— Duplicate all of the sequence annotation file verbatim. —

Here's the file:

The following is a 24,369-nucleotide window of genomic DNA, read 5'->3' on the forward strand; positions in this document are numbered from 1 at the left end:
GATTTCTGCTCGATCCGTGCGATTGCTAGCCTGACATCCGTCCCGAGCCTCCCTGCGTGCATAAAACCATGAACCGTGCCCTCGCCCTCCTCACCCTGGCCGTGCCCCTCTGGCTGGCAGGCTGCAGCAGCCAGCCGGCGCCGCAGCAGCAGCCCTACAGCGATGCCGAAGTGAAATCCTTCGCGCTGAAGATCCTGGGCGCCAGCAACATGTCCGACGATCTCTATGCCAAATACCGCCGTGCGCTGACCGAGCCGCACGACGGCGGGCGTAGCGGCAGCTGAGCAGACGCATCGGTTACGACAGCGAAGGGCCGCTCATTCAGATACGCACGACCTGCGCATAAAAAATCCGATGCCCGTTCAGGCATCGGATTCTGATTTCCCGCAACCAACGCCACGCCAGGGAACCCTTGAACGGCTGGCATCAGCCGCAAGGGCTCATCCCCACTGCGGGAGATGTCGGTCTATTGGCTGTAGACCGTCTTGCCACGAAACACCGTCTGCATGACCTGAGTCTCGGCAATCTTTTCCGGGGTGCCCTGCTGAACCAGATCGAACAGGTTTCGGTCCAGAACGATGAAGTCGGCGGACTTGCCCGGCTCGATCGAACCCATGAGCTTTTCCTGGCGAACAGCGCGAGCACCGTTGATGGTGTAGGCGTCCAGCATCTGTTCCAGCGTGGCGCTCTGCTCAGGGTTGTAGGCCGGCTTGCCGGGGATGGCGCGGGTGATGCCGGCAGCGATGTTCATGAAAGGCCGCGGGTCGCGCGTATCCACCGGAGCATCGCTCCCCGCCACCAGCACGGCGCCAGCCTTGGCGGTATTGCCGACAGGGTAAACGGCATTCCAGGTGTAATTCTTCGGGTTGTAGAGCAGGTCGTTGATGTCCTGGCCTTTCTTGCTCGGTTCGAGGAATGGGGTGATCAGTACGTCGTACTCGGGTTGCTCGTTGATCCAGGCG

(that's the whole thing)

The following is a 24,369-nucleotide window of genomic DNA, read 5'->3' on the forward strand; positions in this document are numbered from 1 at the left end:
GATTTCTGCTCGATCCGTGCGATTGCTAGCCTGACATCCGTCCCGAGCCTCCCTGCGTGCATAAAACCATGAACCGTGCCCTCGCCCTCCTCACCCTGGCCGTGCCCCTCTGGCTGGCAGGCTGCAGCAGCCAGCCGGCGCCGCAGCAGCAGCCCTACAGCGATGCCGAAGTGAAATCCTTCGCGCTGAAGATCCTGGGCGCCAGCAACATGTCCGACGATCTCTATGCCAAATACCGCCGTGCGCTGACCGAGCCGCACGACGGCGGGCGTAGCGGCAGCTGAGCAGACGCATCGGTTACGACAGCGAAGGGCCGCTCATTCAGATACGCACGACCTGCGCATAAAAAATCCGATGCCCGTTCAGGCATCGGATTCTGATTTCCCGCAACCAACGCCACGCCAGGGAACCCTTGAACGGCTGGCATCAGCCGCAAGGGCTCATCCCCACTGCGGGAGATGTCGGTCTATTGGCTGTAGACCGTCTTGCCACGAAACACCGTCTGCATGACCTGAGTCTCGGCAATCTTTTCCGGGGTGCCCTGCTGAACCAGATCGAACAGGTTTCGGTCCAGAACGATGAAGTCGGCGGACTTGCCCGGCTCGATCGAACCCATGAGCTTTTCCTGGCGAACAGCGCGAGCACCGTTGATGGTGTAGGCGTCCAGCATCTGTTCCAGCGTGGCGCTCTGCTCAGGGTTGTAGGCCGGCTTGCCGGGGATGGCGCGGGTGATGCCGGCAGCGATGTTCATGAAAGGCCGCGGGTCGCGCGTATCCACCGGAGCATCGCTCCCCGCCACCAGCACGGCGCCAGCCTTGGCGGTATTGCCGACAGGGTAAACGGCATTCCAGGTGTAATTCTTCGGGTTGTAGAGCAGGTCGTTGATGTCCTGGCCTTTCTTGCTCGGTTCGAGGAATGGGGTGATCAGTACGTCGTACTCGGGTTGCTCGTTGATCCAGGCG